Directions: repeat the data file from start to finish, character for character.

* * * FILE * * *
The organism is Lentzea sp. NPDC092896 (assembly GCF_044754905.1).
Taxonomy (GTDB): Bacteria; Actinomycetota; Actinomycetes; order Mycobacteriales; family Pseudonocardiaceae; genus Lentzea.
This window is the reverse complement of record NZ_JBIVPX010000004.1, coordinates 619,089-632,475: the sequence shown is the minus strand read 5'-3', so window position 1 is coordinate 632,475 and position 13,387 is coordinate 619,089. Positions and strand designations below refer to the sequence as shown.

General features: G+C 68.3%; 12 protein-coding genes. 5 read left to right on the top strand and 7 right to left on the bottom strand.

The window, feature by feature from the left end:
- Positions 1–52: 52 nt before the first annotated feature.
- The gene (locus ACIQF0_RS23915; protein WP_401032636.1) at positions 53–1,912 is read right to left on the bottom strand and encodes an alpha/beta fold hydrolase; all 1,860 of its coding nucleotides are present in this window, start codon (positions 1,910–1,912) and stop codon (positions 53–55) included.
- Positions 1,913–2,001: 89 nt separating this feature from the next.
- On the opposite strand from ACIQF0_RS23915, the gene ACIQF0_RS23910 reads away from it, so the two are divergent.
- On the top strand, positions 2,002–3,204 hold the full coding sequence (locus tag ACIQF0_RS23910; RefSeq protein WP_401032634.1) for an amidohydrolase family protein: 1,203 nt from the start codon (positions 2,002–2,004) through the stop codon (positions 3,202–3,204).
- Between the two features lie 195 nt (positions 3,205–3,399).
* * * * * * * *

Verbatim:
The organism is Lentzea sp. NPDC092896 (assembly GCF_044754905.1).
Taxonomy (GTDB): Bacteria; Actinomycetota; Actinomycetes; order Mycobacteriales; family Pseudonocardiaceae; genus Lentzea.
This window is the reverse complement of record NZ_JBIVPX010000004.1, coordinates 619,089-632,475: the sequence shown is the minus strand read 5'-3', so window position 1 is coordinate 632,475 and position 13,387 is coordinate 619,089. Positions and strand designations below refer to the sequence as shown.

General features: G+C 68.3%; 12 protein-coding genes. 5 read left to right on the top strand and 7 right to left on the bottom strand.

The window, feature by feature from the left end:
- Positions 1–52: 52 nt before the first annotated feature.
- The gene (locus ACIQF0_RS23915; protein WP_401032636.1) at positions 53–1,912 is read right to left on the bottom strand and encodes an alpha/beta fold hydrolase; all 1,860 of its coding nucleotides are present in this window, start codon (positions 1,910–1,912) and stop codon (positions 53–55) included.
- Positions 1,913–2,001: 89 nt separating this feature from the next.
- On the opposite strand from ACIQF0_RS23915, the gene ACIQF0_RS23910 reads away from it, so the two are divergent.
- On the top strand, positions 2,002–3,204 hold the full coding sequence (locus tag ACIQF0_RS23910; RefSeq protein WP_401032634.1) for an amidohydrolase family protein: 1,203 nt from the start codon (positions 2,002–2,004) through the stop codon (positions 3,202–3,204).
- Between the two features lie 195 nt (positions 3,205–3,399).